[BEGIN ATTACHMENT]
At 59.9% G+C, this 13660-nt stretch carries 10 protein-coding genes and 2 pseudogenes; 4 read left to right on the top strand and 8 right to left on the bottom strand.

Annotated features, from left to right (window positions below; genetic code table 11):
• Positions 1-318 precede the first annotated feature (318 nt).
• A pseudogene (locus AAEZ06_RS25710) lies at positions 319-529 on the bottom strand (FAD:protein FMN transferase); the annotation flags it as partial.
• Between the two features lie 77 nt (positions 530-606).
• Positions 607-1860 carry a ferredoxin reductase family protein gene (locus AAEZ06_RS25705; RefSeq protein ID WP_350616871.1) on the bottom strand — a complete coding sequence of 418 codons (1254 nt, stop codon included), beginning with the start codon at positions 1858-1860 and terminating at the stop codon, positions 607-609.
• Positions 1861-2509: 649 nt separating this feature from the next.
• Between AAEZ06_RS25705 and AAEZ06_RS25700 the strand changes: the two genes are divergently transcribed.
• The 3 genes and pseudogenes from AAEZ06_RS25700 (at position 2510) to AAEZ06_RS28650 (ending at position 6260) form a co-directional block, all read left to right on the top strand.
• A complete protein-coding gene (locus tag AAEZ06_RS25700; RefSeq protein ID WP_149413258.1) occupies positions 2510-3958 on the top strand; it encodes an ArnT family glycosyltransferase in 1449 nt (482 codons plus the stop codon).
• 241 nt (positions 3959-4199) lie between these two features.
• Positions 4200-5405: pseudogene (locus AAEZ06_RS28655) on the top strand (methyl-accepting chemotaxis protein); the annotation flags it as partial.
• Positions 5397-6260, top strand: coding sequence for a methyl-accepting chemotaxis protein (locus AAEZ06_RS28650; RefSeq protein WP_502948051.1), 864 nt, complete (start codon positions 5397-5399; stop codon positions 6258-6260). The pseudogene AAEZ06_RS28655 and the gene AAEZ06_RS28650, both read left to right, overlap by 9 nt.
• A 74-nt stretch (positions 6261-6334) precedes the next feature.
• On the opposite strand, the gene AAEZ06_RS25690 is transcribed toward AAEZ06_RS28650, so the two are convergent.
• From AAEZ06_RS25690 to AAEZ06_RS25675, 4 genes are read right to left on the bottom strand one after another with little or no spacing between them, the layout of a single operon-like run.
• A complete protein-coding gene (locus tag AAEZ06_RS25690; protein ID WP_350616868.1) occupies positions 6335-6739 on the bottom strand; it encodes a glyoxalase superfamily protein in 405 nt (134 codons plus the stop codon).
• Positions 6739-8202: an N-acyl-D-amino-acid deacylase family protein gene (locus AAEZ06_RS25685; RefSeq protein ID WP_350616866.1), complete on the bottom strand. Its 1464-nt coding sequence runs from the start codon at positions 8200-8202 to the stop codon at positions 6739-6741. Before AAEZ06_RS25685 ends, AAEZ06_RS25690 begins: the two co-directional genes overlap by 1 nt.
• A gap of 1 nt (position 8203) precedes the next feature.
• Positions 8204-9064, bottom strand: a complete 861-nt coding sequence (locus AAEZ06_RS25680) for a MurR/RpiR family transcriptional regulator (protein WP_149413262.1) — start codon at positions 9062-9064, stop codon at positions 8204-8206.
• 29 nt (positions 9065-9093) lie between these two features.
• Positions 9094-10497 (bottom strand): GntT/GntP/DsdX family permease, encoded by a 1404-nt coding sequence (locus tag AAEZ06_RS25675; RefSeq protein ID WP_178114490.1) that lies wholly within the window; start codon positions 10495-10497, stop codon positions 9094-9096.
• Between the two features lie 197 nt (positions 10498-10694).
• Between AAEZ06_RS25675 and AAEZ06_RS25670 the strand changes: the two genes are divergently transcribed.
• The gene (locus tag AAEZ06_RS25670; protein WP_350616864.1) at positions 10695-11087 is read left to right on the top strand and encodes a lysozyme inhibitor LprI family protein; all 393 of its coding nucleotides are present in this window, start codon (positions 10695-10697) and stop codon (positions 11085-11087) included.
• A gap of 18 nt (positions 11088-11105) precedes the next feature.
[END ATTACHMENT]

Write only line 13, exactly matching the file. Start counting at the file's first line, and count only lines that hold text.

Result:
• Positions 5397-6260, top strand: coding sequence for a methyl-accepting chemotaxis protein (locus AAEZ06_RS28650; RefSeq protein WP_502948051.1), 864 nt, complete (start codon positions 5397-5399; stop codon positions 6258-6260). The pseudogene AAEZ06_RS28655 and the gene AAEZ06_RS28650, both read left to right, overlap by 9 nt.